Long-term Followup of a Randomized Trial of 0 Versus 3 Months of Neoadjuvant Androgen Ablation Before Radical Prostatectomy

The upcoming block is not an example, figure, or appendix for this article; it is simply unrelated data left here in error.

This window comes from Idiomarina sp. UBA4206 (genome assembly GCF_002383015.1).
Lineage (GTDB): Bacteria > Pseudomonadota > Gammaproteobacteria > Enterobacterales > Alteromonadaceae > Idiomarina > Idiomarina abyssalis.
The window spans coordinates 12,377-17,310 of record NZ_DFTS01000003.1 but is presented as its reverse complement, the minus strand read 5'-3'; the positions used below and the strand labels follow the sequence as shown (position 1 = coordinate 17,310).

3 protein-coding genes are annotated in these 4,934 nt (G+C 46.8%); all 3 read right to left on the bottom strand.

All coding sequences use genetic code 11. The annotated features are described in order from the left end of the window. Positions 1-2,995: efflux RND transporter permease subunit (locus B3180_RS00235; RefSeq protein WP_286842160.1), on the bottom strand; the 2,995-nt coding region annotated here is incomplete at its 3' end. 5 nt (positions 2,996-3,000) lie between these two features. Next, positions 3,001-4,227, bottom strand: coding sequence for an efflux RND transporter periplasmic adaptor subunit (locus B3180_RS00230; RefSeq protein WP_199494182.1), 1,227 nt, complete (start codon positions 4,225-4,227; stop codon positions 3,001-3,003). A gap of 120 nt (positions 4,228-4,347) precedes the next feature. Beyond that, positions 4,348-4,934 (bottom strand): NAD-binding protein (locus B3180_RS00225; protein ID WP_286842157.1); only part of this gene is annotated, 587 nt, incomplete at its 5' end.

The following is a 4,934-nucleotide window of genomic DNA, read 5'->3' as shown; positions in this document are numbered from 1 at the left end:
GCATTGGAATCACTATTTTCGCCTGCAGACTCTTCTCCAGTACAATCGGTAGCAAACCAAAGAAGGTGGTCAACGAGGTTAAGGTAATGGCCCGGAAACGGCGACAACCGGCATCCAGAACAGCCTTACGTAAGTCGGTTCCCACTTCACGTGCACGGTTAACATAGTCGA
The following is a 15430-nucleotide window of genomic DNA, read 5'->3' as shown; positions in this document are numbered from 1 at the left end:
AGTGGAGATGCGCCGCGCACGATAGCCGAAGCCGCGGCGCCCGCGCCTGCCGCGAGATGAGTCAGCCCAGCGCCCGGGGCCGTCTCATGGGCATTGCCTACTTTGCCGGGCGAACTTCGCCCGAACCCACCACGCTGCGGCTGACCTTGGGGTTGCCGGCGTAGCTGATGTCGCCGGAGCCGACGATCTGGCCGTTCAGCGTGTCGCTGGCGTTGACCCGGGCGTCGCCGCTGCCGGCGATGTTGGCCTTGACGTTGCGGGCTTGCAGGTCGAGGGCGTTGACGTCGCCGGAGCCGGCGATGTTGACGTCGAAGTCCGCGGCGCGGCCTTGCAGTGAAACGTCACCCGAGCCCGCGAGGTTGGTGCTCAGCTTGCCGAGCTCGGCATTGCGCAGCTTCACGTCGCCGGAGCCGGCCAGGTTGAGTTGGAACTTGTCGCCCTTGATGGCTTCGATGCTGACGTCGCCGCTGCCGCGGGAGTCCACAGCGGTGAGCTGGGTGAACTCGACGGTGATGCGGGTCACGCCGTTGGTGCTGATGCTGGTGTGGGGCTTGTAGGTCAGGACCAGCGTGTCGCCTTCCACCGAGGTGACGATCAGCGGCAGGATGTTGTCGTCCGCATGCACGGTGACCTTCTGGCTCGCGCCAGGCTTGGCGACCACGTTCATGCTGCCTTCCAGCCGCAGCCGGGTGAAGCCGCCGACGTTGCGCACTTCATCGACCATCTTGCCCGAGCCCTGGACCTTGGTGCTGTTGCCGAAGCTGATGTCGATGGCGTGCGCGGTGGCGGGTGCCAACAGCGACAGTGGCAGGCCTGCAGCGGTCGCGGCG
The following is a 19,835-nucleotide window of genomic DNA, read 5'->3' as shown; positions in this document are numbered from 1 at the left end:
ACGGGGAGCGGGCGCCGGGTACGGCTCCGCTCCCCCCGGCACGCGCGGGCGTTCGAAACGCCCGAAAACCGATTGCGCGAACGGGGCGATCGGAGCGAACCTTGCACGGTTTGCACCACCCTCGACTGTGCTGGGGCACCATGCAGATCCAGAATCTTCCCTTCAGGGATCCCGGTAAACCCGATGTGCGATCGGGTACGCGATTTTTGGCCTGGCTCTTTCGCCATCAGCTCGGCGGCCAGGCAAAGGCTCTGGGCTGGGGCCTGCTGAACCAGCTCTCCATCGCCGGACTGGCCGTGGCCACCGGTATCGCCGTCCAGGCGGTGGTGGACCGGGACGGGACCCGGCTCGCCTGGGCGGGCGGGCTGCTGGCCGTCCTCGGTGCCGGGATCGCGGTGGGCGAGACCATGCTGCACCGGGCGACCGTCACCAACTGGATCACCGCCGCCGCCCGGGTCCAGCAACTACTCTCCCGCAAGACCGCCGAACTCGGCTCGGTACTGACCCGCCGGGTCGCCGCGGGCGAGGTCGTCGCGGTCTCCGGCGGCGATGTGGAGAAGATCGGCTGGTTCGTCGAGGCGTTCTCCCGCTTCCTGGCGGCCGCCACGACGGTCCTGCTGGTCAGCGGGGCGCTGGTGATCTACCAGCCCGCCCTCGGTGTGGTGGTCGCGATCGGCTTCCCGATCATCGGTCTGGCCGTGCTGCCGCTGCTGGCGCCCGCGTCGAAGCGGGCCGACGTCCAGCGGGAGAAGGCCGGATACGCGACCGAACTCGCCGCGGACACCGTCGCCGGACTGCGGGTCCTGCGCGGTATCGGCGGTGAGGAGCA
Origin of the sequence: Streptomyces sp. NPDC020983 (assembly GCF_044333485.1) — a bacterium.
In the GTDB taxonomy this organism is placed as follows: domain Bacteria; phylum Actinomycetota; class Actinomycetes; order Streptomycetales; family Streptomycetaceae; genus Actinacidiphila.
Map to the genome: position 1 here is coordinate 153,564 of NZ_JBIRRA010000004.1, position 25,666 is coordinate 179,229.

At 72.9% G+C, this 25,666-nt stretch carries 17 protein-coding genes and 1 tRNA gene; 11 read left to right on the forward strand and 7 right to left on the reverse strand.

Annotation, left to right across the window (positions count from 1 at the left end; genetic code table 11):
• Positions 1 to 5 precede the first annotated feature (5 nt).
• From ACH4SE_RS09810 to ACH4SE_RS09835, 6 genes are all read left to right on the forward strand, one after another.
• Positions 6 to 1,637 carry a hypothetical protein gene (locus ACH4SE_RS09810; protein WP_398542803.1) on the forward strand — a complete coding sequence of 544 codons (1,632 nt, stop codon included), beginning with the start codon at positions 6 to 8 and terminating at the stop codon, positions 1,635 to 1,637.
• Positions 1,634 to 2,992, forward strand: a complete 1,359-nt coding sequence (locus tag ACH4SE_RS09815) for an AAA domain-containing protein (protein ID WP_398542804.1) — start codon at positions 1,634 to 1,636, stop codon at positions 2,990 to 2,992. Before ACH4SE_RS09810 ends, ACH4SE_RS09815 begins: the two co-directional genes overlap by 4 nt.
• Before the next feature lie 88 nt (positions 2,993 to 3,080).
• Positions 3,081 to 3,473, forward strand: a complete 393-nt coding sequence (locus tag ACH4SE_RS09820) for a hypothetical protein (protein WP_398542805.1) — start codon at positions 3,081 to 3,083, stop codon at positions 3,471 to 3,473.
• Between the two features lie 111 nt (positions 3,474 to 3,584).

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PURPOSE: In 1992 we initiated a national randomized prospective trial of 3 months of cyproterone acetate before radical prostatectomy compared to prostatectomy alone. Initial results indicated a 50% decrease in the rate of positive surgical margins. This decrease did not translate into a difference in prostate specific antigen (PSA) progression at 3 years. This report is on the long-term outcome (median followup 6 years) of this cohort. MATERIALS AND METHODS: This prospective, randomized, open label trial compared 100 mg cyproterone acetate 3 times daily for 3 months before surgery to surgery alone. Randomization occurred between January 1993 and April 1994. Patients were stratified according to clinical stage, baseline serum PSA and Gleason sum. A total of 213 patients were accrued. Biochemical progression was defined as 2 consecutive detectable PSAs (greater than 0.2 ng/ml) at least 4 weeks apart, re-treatment or death from prostate cancer. RESULTS: A total of 34 (33.6%) patients undergoing surgery only and 42 (37.5%) patients given neoadjuvant hormone therapy (NHT) had biochemical recurrence during the median followup of 6 years. Despite the significant pathological down staging in this study, there was no significant difference in number of patients with no evidence of biochemical disease (bNED) survival (p = 0.732). A bNED survival benefit favoring NHT was seen in men with a baseline PSA greater than 20 (p = 0.015). CONCLUSIONS: After 6 years of followup there was no overall benefit with 3 months of NHT. Improved bNED survival was seen in the highest risk PSA group (PSA greater than 20). The possibility that high risk patients may benefit from NHT warrants further investigation.
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